Long John Silver Quotes in Treasure Island
Now, to tell you the truth, from the very first mention of Long John in Squire Trelawney’s letter, I had taken a fear in my mind that he might prove to be the very one-legged sailor whom I had watched for so long at the old “Benbow.” But one look at the man before me was enough. I had seen the captain, and Black Dog, and the blind man Pew, and I thought I knew what a buccaneer was like—a very different creature, according to me, from this clean and pleasant-tempered landlord.
All the crew respected and even obeyed him. He had a way of talking to each, and doing everybody some particular service. To me he was unweariedly kind; and always glad to see me in the galley, which he kept as clean as a new pin; the dishes hanging up burnished, and his parrot in a cage in one corner.
“Come away, Hawkins,” he would say; “come and have a yarn with John. Nobody more welcome than yourself, my son. Sit you down and hear the news.”
“Here it is about gentlemen of fortune. They lives rough, and they risk swinging, but they eat and drink like fighting-cocks, and when a cruise is done, why, it’s hundreds of pounds instead of hundreds of farthings in their pockets. Now the most goes for rum and a good fling, and to sea again in their shirts. But that’s not the course I lay.”
“But mark my words here: I’m an easy man—I’m quite the gentleman, says you; but this time it’s serious. Dooty is dooty, mates. I give my vote—death. When I’m in Parlyment, and riding in my coach, I don’t want non of those sea-lawyers in the cabin a-coming home, unlooked for, like the devil at prayers. Wait is what I say, but when the time comes, why let her rip!”
Then it was that there came into my head the first of the mad notions that contributed so much to save our lives. If six men were left by Silver, it was plain our party could not take and fight the ship; and since only six were left, it was equally plain that the cabin party had no present need of my assistance. It occurred to me at once to go ashore. In a jiffy I had slipped over the side, and curled up in the fore-sheets of the nearest boat, and almost at the same time she shoved off.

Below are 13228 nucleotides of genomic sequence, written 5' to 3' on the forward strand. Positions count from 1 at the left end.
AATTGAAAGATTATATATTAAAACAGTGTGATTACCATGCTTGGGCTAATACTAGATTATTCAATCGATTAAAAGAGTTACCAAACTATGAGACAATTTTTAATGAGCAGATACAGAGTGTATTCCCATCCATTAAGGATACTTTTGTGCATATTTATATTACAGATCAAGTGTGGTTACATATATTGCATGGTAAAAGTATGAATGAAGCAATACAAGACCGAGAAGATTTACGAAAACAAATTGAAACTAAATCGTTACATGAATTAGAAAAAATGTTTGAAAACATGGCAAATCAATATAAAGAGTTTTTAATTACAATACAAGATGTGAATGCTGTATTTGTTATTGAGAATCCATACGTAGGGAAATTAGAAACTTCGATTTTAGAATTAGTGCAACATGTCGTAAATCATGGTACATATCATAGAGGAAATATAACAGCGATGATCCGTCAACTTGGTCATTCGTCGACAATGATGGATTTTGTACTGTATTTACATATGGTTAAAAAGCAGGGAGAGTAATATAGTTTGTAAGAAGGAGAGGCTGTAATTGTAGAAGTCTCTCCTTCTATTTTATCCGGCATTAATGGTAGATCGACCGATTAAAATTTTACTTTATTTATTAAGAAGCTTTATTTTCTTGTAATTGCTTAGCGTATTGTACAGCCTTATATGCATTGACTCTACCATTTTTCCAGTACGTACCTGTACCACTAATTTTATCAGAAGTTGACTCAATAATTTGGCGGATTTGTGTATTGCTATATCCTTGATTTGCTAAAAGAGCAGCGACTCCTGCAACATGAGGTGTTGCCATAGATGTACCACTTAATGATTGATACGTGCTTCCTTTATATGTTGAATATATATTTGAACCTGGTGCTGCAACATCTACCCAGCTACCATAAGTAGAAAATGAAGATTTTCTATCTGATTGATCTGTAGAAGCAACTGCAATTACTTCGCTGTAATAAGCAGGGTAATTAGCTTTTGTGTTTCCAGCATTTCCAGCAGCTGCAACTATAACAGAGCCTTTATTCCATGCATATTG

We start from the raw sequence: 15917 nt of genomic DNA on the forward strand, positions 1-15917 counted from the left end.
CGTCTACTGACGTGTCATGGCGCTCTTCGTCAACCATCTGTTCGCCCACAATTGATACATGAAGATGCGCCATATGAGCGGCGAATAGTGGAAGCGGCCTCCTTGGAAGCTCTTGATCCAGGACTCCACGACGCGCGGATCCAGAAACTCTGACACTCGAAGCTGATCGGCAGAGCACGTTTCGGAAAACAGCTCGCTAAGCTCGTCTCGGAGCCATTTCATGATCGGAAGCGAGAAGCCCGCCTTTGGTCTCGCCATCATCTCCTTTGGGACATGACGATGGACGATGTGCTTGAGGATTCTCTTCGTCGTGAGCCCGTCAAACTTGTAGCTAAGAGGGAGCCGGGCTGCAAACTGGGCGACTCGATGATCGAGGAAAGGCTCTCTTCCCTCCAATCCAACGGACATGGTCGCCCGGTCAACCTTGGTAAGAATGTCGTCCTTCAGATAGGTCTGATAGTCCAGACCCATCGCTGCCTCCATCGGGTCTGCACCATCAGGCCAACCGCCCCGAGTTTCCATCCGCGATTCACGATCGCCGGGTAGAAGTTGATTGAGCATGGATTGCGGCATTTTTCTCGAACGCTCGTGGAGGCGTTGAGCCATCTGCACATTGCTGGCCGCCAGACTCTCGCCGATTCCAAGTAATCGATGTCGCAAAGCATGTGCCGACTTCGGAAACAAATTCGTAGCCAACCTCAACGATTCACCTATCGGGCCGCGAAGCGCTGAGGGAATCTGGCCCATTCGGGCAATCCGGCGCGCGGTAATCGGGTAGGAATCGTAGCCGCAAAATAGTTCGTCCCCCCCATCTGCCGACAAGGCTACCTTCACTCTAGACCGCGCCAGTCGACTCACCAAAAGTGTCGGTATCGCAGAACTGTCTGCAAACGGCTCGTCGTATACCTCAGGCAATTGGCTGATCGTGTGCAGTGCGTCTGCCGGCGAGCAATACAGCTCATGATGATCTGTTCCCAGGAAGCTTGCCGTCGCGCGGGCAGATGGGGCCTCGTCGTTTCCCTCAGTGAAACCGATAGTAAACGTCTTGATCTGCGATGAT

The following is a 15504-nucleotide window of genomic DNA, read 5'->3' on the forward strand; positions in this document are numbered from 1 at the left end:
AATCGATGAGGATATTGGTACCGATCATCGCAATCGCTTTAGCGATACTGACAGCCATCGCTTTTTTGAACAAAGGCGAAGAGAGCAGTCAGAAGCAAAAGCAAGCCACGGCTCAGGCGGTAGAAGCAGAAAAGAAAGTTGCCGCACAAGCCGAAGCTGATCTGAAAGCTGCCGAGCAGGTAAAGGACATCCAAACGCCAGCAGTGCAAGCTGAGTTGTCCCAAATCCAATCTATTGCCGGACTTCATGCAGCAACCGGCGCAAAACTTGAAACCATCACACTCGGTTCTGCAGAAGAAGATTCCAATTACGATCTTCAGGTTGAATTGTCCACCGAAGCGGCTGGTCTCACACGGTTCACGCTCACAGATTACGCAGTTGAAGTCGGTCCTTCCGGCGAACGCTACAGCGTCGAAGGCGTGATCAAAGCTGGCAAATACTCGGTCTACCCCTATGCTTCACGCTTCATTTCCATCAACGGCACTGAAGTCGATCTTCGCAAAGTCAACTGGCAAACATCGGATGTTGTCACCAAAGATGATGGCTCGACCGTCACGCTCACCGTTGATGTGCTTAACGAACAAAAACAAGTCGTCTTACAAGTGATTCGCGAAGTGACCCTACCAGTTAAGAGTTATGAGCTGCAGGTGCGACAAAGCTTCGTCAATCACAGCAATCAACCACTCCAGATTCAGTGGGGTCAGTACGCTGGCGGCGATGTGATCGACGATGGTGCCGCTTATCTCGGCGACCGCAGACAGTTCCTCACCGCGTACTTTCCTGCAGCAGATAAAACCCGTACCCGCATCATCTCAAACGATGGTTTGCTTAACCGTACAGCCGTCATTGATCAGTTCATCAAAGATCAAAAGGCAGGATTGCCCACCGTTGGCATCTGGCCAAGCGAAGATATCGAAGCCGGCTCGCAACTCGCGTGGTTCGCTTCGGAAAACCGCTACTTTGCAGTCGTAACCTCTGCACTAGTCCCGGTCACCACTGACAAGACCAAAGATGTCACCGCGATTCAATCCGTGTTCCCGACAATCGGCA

“I were in Flint’s ship when he buried the treasure; he and six along—six strong seamen. They was ashore nigh on a week, and us standing off and on in the old Walrus. One fine day up went the signal, and here come Flint by himself in a little boat, and his head done up in a blue scarf. The sun was getting up, and mortal white he looked about the cutwater. But, there he was, you mind, and the six all dead—dead and buried. How he done it, not a man aboard us could make out. It was battle, murder, and sudden death, leastways—him against six. Billy Bones was the mate; Long John, he was quartermaster; and they asked him where the treasure was. ‘Ah,’ says he, ‘you can go ashore, if you like, and stay,’ he says; ‘but as for the ship, she’ll beat up for more, by thunder!’ That’s what he said.”
“Now you’ll hear me. If you’ll come up one by one, unarmed, I’ll engage to clap you all in irons, and take you home to a fair trial in England. If you won’t, my name is Alexander Smollett. I’ve flown my sovereign’s colours, and I’ll see you all to Davy Jones. You can’t find the treasure. You can’t sail the ship—there’s not a man among you fit to sail the ship. You can’t fight us—Gray, there, got away from five of you. Your ship’s in irons, Master Silver; you’re on a lee shore, and so you’ll find. I stand here and tell you so; and they’re the last good words you’ll get from me; for, in the name of heaven, I’ll put a bullet in your back when next I meet you. Tramp, my lad. Bundle out of this, please, hand over hand, and double quick.”
“I was in the apple barrel the night we sighted land, and I heard you, John, and you, Dick Johnson, and Hands, who is now at the bottom of the sea, and told every word you said before the hour was out. And as for the schooner, it was I who cut her cable, and it was I that killed the men you had aboard of her, and it was I who brought her where you’ll never see her more, not one of you. The laugh’s on my side; I’ve had the top of the business from the first; I no more fear you than I fear a fly. Kill me, if you please, or spare me.”
“Understand me, Jim,” he said, returning. “I’ve a head on my shoulders, I have. I’m on squire’s side now. I know you’ve got that ship safe somewhere. How you done it, I don’t know, but safe it is. I guess Hands and O’Brien turned soft. I never much believed in any of them. Now you mark me. I ask no questions, nor I won’t let others. I know when a game’s up, I do: and I know a lad that’s staunch. Ah, you that’s young—you and me might have done a power of good together!”
Should the scheme he had now sketched prove feasible, Silver, already doubly a traitor, would not hesitate to adopt it. He had still a foot in either camp, and there was no doubt he would prefer wealth and freedom with the pirates to a bare escape from hanging, which was the best he had to hope on our side.
Of Silver we have heard no more. That formidable seafaring man with one leg has at last gone clean out of my life; but I daresay he met his old negress, and perhaps still lives in comfort with her and Captain Flint. It is to be hoped so, I suppose, for his chances of comfort in another world are very small.